December 27, 2003

Radicales y comeflores

Most newspaper readers in the English speaking world know alarmingly little about Venezuela in general, so it's hardly a surprise that their notions about Venezuela's opposition movement remain vague and contradictory.

On the one hand, almost every newspaper article on Venezuela has some throw-away phrase about Venezuela's "diverse and disjointed opposition, a loose coalition of businessmen, labor unions, NGOs and political parties." At the same time, when I talk to Europeans about Venezuela, it's clear that they have a vague notion of the opposition as a kind of undifferentiated mass of nasty rich assholes, reactionary, heartless and antidemocratic.

I find that this basic misunderstanding of what the opposition is, how it's made up, and how it operates, makes it very hard to hold any kind of sophisticated conversation about Venezuela. Because it's true, the opposition is remarkably diverse, fragmented, and in some ways chaotic. There isn't one clear leader, and it isn't clear that any one leader could ever lead the whole of it. And it is true that a substantial part of the opposition is prey to all of the same vices that rendered Venezuelan democracy disfunctional from the mid 70s to 1998.

What is lost in the standard journalistic vision is the key current within the opposition, a current I consider myself a part of, with a long if untold history of citizen activism, democratic idealism, and an earnest desire for real, systemic change. This section of the opposition - which I call the Democratic Movement, to differentiate it from the anachronistic pols and the opportunists - is known in Venezuela as the "comeflores" - the flower-eaters, literally, for our moderate posture and our stress on basic democratic values like tolerance, open debate, and respect for those we disagree with.

This label - comeflor - actually started as a slur pointed by the radical wing of the opposition towards us. The radicales, like all radicals everywhere, think of us as pathetically naive idealists, cannon-fodder for the totalitarian designs of our opponents. As far as they can see, the logical response to a government like Chavez's is to prepare for war. For our part, we believe that the logical response to a government like Chavez's is to build the peace, one day at a time, one act of tolerance at a time.

Comeflorismo antecedes chavismo. Elias Santana was organizing neighborhood committees to empower communities to exercise their democratic rights long before anyone in the country knew who Hugo Chavez was. Andres Velasquez was unionizing steelworkers when Chavez was a cadet in the military academy. Teodoro Petkoff was leading the democratization of the country's leftist movements when Chavez was in High School. Chavista mythology not withstanding, the struggle to truly democratize Venezuela is both far older and far more ideologically coherent than chavismo could ever hope to be.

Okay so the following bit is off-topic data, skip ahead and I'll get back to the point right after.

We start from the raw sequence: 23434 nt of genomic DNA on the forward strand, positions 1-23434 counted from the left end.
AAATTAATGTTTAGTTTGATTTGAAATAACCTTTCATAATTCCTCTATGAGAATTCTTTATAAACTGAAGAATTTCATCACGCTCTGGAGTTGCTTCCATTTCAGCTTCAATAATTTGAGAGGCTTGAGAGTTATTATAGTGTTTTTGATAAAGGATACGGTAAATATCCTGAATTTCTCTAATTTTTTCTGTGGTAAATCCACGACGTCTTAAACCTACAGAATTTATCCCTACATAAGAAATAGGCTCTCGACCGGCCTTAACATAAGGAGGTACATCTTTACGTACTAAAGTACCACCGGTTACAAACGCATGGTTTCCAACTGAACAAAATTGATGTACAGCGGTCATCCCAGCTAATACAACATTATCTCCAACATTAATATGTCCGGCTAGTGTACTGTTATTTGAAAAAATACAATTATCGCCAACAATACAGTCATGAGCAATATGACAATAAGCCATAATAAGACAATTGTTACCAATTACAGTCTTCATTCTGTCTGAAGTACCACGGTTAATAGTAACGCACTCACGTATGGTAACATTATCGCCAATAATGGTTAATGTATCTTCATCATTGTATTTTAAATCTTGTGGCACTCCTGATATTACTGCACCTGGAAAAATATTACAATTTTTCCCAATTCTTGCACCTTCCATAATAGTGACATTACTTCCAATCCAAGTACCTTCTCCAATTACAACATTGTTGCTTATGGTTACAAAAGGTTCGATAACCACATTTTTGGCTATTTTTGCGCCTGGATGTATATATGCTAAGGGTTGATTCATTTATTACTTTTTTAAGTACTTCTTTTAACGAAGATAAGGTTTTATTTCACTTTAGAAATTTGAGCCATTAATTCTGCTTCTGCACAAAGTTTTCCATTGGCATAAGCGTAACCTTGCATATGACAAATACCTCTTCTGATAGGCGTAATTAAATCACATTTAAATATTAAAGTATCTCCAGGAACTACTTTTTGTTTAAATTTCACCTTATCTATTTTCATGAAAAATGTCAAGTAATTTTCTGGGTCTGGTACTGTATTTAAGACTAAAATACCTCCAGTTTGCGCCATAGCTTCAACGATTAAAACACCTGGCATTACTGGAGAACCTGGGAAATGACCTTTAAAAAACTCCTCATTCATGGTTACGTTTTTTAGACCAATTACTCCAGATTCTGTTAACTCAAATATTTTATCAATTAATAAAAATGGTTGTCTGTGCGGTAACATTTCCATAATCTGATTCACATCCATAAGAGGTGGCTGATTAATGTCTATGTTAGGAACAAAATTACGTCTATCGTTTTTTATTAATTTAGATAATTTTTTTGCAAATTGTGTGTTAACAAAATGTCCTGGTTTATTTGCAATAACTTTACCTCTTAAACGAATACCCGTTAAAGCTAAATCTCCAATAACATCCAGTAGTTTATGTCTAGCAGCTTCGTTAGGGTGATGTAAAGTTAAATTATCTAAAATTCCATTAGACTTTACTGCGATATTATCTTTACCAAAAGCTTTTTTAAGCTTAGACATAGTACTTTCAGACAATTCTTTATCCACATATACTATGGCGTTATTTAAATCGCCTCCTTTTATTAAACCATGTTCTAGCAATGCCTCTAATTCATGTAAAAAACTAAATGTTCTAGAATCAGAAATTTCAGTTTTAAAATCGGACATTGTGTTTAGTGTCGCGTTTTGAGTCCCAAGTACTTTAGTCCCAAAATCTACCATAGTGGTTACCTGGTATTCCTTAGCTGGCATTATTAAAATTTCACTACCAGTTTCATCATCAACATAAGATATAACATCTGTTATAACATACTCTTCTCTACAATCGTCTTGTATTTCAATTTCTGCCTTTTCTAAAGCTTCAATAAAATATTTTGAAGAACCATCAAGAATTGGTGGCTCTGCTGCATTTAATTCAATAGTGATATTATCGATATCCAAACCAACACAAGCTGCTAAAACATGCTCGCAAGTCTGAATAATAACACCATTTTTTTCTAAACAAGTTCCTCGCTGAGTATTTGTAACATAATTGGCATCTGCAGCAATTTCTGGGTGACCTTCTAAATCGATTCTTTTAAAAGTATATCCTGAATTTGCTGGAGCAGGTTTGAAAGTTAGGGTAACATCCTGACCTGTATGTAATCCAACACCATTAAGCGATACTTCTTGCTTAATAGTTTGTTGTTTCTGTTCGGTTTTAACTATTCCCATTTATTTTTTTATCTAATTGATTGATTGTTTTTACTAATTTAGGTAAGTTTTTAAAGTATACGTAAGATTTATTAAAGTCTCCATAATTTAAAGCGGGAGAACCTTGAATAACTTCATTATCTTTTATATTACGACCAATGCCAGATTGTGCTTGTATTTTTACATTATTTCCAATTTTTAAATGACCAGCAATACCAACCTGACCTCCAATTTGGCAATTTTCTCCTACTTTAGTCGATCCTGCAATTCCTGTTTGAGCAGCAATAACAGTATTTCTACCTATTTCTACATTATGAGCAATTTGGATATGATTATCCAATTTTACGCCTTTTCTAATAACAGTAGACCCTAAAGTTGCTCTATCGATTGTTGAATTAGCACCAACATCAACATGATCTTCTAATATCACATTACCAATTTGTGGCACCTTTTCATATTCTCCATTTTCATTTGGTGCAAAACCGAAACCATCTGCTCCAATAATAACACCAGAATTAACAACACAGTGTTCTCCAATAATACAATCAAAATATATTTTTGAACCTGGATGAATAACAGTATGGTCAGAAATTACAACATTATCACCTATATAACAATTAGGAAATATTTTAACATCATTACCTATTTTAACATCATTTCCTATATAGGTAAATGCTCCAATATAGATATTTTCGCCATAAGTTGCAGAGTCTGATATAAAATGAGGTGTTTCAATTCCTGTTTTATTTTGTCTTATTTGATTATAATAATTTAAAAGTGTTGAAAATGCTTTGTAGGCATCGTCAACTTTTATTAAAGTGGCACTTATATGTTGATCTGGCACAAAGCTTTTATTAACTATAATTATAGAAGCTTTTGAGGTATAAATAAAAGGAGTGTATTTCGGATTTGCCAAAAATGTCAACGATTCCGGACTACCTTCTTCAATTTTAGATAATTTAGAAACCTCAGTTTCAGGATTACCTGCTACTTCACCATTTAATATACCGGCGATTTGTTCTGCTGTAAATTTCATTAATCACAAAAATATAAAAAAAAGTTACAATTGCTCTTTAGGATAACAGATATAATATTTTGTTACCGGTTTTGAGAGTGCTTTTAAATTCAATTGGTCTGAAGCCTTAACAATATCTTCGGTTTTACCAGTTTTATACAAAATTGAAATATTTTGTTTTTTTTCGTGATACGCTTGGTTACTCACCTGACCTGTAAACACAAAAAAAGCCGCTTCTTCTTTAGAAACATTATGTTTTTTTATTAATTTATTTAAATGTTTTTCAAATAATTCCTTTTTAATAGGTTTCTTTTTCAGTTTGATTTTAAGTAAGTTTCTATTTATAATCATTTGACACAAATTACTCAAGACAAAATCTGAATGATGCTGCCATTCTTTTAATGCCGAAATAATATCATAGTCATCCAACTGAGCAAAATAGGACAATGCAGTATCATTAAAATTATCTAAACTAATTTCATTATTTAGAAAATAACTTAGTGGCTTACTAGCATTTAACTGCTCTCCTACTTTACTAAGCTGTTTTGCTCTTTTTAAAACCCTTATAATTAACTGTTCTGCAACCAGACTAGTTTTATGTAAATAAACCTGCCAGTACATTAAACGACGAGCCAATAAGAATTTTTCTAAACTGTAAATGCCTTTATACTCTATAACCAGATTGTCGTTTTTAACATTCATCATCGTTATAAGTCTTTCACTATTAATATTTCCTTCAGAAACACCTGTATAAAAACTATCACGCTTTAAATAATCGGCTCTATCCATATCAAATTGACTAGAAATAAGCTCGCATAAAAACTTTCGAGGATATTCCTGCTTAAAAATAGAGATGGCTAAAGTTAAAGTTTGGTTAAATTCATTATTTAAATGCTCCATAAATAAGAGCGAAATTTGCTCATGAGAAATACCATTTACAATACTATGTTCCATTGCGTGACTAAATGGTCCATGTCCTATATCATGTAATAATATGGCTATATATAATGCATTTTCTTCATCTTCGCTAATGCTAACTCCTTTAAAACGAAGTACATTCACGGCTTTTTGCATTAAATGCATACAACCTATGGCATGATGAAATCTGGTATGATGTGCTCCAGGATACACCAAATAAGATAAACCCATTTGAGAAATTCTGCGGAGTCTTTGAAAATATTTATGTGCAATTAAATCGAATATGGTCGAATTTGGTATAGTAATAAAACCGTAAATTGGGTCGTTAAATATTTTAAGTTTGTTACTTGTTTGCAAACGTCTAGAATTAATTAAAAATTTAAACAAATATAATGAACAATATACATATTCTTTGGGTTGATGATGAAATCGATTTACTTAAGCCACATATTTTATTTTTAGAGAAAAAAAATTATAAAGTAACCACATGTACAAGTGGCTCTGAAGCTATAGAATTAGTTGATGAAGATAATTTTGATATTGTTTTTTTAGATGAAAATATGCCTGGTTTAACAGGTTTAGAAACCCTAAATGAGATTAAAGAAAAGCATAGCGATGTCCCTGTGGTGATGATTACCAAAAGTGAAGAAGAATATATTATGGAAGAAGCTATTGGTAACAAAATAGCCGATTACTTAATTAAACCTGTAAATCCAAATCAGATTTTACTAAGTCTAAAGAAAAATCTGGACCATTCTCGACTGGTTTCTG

Me, I think we should own the label comeflores. Sure it was meant as a slur, but what a nice slur! The label places us squarely in the tradition of Gandhi, Dr. Martin Luther King Jr., of Mandela and of the Czech velvet revolutionaries and the anti-Milosevic movement in Serbia. Each of them faced an opponent more ruthless and brutal than Chavez, each faced an opponent with a far bigger body-count than our opponent has. Each understood that the time to start to build their democracies is right now, and the way to do so is to put into practice the ideals we seek to establish in the government.

Little by little, this view has gone from the naive fringe to the center of the opposition movement. People like Elias Santana, once seen as a hopeless dreamer, have been vindicated again and again by the turn of events. Santana - the closest thing we have to an MLK figure - is today perhaps the intellectual father of the opposition. His quiet activism has left a real trace in the way more and more Venezuelans see the struggle against Chavista autocracy. His endlessly, tediously repeated motto - "sin violencia, dentro del marco de la ley" (without violence, within the law) - has gone from fringe to center in less than two years. If the current crisis passes off without significant violence, the country will owe him and those who've taken on his message a huge debt of gratitude.

This is not to say that the shrill voices of reaction have been silenced. They haven't. They exist, and they are a threat. Every non-violent democratic movement has had to contend with a similar fringe. And the successful ones have defeated it through the strength and effectiveness of non-violent tactics. I believe Venezuelans can do the same.

So here's to Elias Santana, and Chuo Torrealba and Leonardo Carvajal and Teodoro Petkoff and Ruth Capriles and Luis Ugalde and Vladimiro Mujica all those who've worked tirelessly since 1998 to show Venezuela that it can re-join the community of free nations without a bloodbath. They haven't quite pulled it off yet. But they're closer than they've ever been, and they're getting closer each day. Ultimately, they are the country's best and only shot at a decent future. Should they fail, the country's choice will be between the authoritarianism of the left and the authoritarianism of the right.

They must not fail.

December 21, 2003

Perceptive as usual...

...Erica Stephan writes in to let me know I totally missed the point in my last entry...